Big news Redfinnians!
Redfin upgraded its service, so you can meet your Redfin agent from the first tour, and he always sees your house. You still get an agent paid to put customers ahead of commissions, digital convenience the whole way through a deal, but now also a face-to-face relationship with your Redfin agent. What took us so long? Honestly, I don’t know.
In other news, for Android, iPhone and iPad, Redfin now has the top-rated real estate applications. And we’ve launched Open Book, a directory of our customers’ favorite lenders, inspectors and escrow agents. Last but not least, you can now sign up for a monthly picture-book summary of all the homes that sold within a few blocks of your place. It’s beautiful.
That’s the Redfin news. But what’s going on in the market? Let’s dig in!
December Numbers Finally Came In. They’re Bad
Yikes, the numbers just out for December 2011 show another 1.1% drop:
|Market||MoM Price Change||YoY Price Change||Date of Max Price||Change from Max Price||Prices Last at
|# of Months
|20 City Index||-1.1%||-4.0%||Jul-06||-33.8%||Feb-03||4|
But Prices Will Probably Stop Falling
January will probably be down too just because the index is a three-month moving average but, as we predicted last year, the market is turning:
- Pending sales for January 2012 rose 8% from January 2011.
- The supply of homes nationwide dropped to a six-year low.
- Over the past year, inventory declined in 145 of 146 U.S. markets.
- In the last three months of 2011, foreclosure inventory dropped 27%.
- A survey of 1,331 Redfin buyers shows that 73% are concerned about limited inventory.
- Price-to-rent ratios are at 1998 levels, and rents are rising.
- Futures contracts now reflect investor sentiment that home prices have bottomed.
- The percentage of mortgages that are delinquent has declined for 23 months, but is still high.
- In California, more than 65% of 2012 Redfin offers have faced competition. Nationwide, the number is one in three.
- Bubble-bloggers, the gadflies who created blogs during the bubble dedicated to the thesis that real estate was over-valued, have mostly bought homes, in New Jersey, Portland, Seattle, San Diego and Santa Monica.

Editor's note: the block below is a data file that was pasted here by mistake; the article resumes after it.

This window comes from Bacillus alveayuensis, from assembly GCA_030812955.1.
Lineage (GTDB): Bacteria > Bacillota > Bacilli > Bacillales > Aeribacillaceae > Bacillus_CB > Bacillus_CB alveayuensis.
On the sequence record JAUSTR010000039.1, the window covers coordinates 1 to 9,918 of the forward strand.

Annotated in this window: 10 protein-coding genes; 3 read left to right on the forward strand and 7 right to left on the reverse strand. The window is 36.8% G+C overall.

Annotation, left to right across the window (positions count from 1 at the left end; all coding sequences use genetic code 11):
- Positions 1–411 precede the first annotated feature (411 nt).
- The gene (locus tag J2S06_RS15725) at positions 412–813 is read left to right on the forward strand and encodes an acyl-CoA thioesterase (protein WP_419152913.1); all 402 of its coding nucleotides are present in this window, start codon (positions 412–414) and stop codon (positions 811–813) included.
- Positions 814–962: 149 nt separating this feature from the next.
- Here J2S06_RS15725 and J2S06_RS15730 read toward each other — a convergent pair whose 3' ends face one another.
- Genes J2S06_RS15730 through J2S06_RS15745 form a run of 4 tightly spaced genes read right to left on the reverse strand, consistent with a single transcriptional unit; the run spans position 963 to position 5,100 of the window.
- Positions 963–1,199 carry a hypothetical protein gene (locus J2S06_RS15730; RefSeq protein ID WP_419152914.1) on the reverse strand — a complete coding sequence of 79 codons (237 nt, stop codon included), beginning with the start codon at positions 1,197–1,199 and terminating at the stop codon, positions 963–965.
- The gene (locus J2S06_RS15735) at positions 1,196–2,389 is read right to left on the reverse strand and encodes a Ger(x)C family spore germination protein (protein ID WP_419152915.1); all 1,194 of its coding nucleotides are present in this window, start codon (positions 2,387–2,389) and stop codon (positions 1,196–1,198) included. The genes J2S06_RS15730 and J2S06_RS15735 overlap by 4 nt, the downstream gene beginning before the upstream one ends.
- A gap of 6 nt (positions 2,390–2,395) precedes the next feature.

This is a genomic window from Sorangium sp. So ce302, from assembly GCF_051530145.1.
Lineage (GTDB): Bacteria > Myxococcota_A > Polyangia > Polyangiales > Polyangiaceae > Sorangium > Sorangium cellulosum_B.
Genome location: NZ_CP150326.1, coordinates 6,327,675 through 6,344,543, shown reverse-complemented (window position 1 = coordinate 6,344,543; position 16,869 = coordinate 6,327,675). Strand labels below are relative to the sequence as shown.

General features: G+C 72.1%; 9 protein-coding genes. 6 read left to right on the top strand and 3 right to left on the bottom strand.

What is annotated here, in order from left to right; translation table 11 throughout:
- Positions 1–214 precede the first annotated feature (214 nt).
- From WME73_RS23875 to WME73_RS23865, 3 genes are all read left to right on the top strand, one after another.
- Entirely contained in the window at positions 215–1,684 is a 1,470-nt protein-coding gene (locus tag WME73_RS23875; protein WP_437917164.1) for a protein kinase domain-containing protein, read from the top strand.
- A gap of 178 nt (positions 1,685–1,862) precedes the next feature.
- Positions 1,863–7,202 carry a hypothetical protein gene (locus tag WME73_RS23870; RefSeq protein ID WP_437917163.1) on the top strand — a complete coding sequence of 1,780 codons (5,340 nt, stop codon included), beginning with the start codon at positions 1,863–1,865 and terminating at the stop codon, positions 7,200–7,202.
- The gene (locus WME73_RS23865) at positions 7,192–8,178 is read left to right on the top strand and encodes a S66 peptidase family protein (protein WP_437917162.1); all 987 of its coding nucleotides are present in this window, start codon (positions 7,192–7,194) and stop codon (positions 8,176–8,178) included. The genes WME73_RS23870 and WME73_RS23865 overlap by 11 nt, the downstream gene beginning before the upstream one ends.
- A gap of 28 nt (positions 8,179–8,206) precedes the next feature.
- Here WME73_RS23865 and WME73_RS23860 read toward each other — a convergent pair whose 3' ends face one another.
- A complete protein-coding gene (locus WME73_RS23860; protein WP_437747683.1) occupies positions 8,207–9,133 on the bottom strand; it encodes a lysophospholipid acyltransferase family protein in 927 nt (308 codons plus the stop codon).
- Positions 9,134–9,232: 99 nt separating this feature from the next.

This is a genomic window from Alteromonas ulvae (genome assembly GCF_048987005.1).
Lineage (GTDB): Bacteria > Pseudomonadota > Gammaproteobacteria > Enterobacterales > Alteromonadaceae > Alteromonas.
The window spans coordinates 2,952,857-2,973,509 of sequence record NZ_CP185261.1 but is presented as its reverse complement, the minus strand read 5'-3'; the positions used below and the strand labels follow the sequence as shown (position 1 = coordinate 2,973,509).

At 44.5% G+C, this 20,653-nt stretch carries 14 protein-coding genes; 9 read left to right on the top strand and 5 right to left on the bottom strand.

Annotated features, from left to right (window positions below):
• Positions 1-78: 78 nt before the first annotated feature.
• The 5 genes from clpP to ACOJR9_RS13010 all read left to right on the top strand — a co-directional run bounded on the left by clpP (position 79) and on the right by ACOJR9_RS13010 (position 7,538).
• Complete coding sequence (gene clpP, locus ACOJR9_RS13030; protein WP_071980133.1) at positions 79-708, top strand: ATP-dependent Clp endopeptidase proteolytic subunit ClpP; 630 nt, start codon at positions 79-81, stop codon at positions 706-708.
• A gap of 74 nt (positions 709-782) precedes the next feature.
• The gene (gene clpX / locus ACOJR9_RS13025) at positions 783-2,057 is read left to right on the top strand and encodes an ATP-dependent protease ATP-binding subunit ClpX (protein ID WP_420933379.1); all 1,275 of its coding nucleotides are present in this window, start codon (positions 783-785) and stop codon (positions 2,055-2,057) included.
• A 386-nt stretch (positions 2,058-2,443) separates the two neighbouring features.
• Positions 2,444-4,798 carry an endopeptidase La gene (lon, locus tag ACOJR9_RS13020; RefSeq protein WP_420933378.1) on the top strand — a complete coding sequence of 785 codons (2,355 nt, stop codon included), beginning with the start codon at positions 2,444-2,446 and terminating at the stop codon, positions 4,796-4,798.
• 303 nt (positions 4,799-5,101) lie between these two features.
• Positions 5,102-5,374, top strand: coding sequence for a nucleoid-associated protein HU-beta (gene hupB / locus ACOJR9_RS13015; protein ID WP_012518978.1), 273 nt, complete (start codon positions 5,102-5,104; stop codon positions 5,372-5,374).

Meanwhile, Redfin agents report flashes of weirdness we haven’t seen since the bubble burst:
- In Denver, agents mass-mailing colleagues to ask if any listings are about to hit the market.
- In Portland, buyers who stop waiting for more listings and just sign new-construction contracts on un-built projects.
- In Seattle, houses that didn’t sell last fall coming back on the market, with only a $5,000-price drop — and selling in a week.
- In San Diego, sellers asking buyers to ignore low appraisals that scare banks — and just pony up for a bigger down-payment.
- In Seattle, sellers asking buyers for letters and family photos as a bidding-war tie-breaker.
- In DC, investors going door to door, looking for people willing to sell their homes.
Whereas last year, only picture-perfect houses got multiple offers, now run-of-the-mill listings are getting bid up too. That said, the market is still bi-modal: dumps and over-priced listings languish.
Is the Bottom Here? Depends on Whom You Ask
We have disagreed before.
Last May, Zillow forecast that 2011 home prices would fall another 7% – 9%. In February 2011, Redfin said prices would mostly stop falling in March. From March – December, the Case-Shiller index fell .68%.
Don’t Get Cocky, Kid!
But we shouldn’t get ahead of ourselves. The bottom will be rocky. Whenever home-sellers get a glimpse of the groundhog, real estate junkies over-react, especially since the market always goes a little crazy in spring. And there are still too many foreclosures for prices to go up much any time soon.
The truth is that demand at Redfin went nuts in January — did you notice our website crashing under unexpected loads? — then leveled off in February. And sales volume won’t increase as much as everyone hopes, just because there’s not enough to buy. Nobody wants to sell at the bottom.
We’re Worried About Rates
Long-term, we’re worried about interest rates. Everyone says they’ll stay low for years, but the president of the Federal Reserve Bank of New York just gave a speech describing an “unusual period” of very low rates that concluded with: “This will not last.” Gulp.
For now, rates are below 4%:
As even the gloomy French existentialist Albert Camus had to admit “Happiness is inevitable, too.”
Stabilizing prices will be welcomed by all the real estate agents who complained in the past about Redfin’s dark predictions — we have called for 10% drops in a year, 4% drops in a month, and said the market would become like a fat man who couldn’t get up.
As for all the real estate bears who say we’re a sell-out every time we say the sky has stopped falling, gear up. The comments section is open!
Thanks as always for your support. Any questions about Redfin’s service, feel free to leave a comment below! We love to hear from you.
PS Check out @REConfidential, Redfin’s new, all-true diary of the porn studios & pot farms we find on home tour!